Skip to Main Content

We have a new app!

Take the Access library with you wherever you go—easy access to books, videos, images, podcasts, personalized features, and more.

Download the Access App here: iOS and Android

At the conclusion of this chapter, the student should be able to:

  • 1. Name, locate, and describe the structure and ligamentous reinforcements of the articulations of the pelvic girdle and hip joint.
  • 2. Name and demonstrate the movements possible in the pelvic girdle and hip joint, regardless of starting position.
  • 3. Name and locate the muscles and muscle groups of the pelvis and hip, and name their primary actions as agonists, stabilizers, neutralizers, or antagonists.
  • 4. Analyze the fundamental movements of the pelvis and thigh with respect to joint and muscle actions.
  • 5. Describe the common athletic injuries of the pelvis, hip, and thigh.
  • 6. Perform an anatomical analysis of the hip region in a motor skill.

The relationship between the pelvic girdle and hip is somewhat similar to that between the shoulder girdle and shoulder joint. Just as the scapula tilts or rotates to put the glenoid fossa in a favorable position for the movements of the humerus, so does the pelvic girdle tilt and rotate to put the acetabulum in a favorable position for the movements of the femur. There are these differences, however. Whereas the left and right sides of the shoulder girdle can move independently, the pelvic girdle can move only as a unit. The difference in depth of socket also limits the movement at the hip joint but is vital to accommodate the weight-bearing function of this joint. Furthermore, whereas the movements of the shoulder girdle take place in its own joints (sternoclavicular and acromioclavicular), the pelvic girdle is dependent on the lumbosacral and other lumbar joints, and the hip joints, for its movements. Hence, an analysis of the movements of the pelvic girdle must always be stated in terms of both spinal and hip action.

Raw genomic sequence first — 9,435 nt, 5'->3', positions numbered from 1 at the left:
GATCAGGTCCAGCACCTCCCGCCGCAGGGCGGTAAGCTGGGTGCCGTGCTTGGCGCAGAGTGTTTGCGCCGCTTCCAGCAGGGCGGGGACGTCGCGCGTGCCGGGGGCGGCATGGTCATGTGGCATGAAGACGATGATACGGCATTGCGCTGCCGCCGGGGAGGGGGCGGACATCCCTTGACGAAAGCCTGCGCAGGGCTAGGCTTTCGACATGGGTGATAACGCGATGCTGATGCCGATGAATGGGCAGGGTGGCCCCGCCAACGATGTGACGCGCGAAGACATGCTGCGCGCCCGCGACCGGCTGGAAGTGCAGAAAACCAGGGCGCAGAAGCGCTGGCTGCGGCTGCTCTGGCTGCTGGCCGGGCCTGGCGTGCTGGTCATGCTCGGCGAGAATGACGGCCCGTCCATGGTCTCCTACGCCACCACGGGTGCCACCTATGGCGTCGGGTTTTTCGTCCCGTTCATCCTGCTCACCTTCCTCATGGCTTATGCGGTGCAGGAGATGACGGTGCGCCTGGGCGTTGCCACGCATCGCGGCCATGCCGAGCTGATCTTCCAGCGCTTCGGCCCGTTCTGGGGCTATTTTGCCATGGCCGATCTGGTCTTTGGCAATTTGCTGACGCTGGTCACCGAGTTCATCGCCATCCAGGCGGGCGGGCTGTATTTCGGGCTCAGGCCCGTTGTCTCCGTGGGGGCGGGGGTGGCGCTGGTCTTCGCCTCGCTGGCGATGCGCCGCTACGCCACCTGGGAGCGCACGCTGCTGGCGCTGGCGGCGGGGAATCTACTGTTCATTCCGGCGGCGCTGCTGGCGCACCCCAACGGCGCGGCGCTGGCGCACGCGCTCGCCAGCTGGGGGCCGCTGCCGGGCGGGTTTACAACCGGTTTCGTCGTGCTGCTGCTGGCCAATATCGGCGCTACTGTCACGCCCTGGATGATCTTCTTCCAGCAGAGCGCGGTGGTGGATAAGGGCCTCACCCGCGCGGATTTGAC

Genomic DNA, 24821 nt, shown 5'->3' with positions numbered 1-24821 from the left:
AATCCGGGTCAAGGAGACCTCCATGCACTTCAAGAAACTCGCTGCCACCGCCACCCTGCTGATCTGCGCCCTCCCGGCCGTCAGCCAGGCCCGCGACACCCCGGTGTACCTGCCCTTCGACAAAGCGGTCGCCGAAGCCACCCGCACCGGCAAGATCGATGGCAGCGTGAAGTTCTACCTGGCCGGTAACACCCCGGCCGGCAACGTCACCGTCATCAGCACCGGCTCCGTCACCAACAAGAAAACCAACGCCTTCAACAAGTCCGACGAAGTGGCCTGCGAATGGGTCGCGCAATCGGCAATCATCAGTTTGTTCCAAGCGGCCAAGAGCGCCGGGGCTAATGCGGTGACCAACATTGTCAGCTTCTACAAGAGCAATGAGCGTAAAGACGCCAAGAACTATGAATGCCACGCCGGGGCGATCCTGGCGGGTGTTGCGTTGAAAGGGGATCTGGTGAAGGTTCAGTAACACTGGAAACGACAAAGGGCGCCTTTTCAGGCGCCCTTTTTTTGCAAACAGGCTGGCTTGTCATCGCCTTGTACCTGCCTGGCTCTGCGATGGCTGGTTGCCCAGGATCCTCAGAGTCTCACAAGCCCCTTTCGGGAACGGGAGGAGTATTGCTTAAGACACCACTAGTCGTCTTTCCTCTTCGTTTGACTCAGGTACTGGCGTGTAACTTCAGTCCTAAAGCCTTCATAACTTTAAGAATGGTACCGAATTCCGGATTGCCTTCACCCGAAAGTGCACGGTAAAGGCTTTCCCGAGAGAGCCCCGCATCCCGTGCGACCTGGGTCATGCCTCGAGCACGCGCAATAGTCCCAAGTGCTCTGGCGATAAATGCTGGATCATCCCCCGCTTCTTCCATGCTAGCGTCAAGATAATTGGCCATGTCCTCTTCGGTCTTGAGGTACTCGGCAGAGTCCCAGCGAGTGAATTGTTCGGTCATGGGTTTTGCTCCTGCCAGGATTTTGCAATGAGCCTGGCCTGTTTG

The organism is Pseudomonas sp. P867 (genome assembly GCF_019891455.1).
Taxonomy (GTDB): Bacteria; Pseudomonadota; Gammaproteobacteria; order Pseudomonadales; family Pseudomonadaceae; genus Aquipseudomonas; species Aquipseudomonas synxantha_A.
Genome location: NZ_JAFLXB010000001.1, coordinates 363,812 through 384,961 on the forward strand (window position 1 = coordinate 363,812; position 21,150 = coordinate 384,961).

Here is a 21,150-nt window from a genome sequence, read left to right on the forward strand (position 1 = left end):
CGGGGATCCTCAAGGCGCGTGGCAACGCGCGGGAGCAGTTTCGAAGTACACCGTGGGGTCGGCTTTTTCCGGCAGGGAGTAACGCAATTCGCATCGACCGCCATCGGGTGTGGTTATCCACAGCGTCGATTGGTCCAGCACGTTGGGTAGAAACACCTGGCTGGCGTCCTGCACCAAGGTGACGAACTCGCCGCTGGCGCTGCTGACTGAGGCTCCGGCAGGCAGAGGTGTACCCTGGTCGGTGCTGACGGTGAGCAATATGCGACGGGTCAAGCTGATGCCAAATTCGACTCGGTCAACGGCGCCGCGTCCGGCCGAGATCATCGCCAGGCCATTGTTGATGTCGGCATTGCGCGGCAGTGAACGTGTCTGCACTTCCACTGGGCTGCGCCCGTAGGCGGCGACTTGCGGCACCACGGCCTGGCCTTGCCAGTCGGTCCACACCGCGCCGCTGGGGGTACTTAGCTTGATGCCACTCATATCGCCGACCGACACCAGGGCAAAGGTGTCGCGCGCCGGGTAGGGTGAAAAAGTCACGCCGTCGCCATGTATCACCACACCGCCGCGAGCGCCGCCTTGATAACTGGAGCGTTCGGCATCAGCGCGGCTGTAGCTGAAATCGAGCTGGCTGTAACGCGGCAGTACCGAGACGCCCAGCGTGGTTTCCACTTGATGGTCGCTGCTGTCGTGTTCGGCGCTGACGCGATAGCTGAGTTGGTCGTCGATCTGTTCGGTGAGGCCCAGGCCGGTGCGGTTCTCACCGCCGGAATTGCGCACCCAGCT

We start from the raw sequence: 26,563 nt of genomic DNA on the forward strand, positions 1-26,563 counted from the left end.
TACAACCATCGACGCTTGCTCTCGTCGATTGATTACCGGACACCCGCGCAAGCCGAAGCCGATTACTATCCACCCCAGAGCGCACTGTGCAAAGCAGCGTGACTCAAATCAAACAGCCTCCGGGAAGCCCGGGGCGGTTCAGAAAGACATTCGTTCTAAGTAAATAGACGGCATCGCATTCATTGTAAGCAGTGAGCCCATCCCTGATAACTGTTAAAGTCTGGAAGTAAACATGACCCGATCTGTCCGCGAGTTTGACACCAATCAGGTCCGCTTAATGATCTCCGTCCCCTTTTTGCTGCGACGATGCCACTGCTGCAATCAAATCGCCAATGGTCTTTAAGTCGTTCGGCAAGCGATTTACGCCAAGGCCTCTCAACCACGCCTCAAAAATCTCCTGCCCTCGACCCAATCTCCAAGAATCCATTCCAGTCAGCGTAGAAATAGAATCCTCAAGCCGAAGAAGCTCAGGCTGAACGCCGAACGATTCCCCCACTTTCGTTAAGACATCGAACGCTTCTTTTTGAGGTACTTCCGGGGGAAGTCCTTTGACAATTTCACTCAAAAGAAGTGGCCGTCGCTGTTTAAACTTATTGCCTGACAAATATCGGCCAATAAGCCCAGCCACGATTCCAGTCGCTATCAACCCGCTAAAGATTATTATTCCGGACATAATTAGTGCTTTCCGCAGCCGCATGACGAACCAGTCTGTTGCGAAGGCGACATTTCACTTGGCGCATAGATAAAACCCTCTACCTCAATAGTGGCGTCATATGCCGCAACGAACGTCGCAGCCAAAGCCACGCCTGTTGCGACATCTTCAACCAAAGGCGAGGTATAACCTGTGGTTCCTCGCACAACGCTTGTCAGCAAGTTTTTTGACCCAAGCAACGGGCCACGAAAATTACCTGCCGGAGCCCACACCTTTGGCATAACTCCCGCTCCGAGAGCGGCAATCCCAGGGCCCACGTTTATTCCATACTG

The pelvis (Figure 7.1) is a rigid bony basin that serves as a massive connecting link between the trunk and the lower extremities. Each pelvic bone (os innominatum) is made up of three bones: the ilium, ischium, and pubis. These bones become fused into a single bone by about the time of puberty. The two pelvic bones together form the pelvic girdle. This bony girdle or basin is firmly attached to the sacrum at the sacroiliac articulation, an articulation that is difficult to classify. It presents some of the characteristics of a diarthrodial joint, an articular cavity being present for part of the articulation. It is unlike other diarthrodial joints in one important respect, however. No movement can be voluntarily effected at the sacroiliac joint. Any movement that does occur is involuntary. Just how much motion can occur at the sacroiliac joint is debatable. Some anatomists say that a slight “giving” may occur there as a shock absorption device; others claim that no motion occurs at the joint normally, except in women during pregnancy and parturition, when the ligaments relax to permit a slight spreading of the bones.


Pop-up div Successfully Displayed

This div only appears when the trigger link is hovered over. Otherwise it is hidden from view.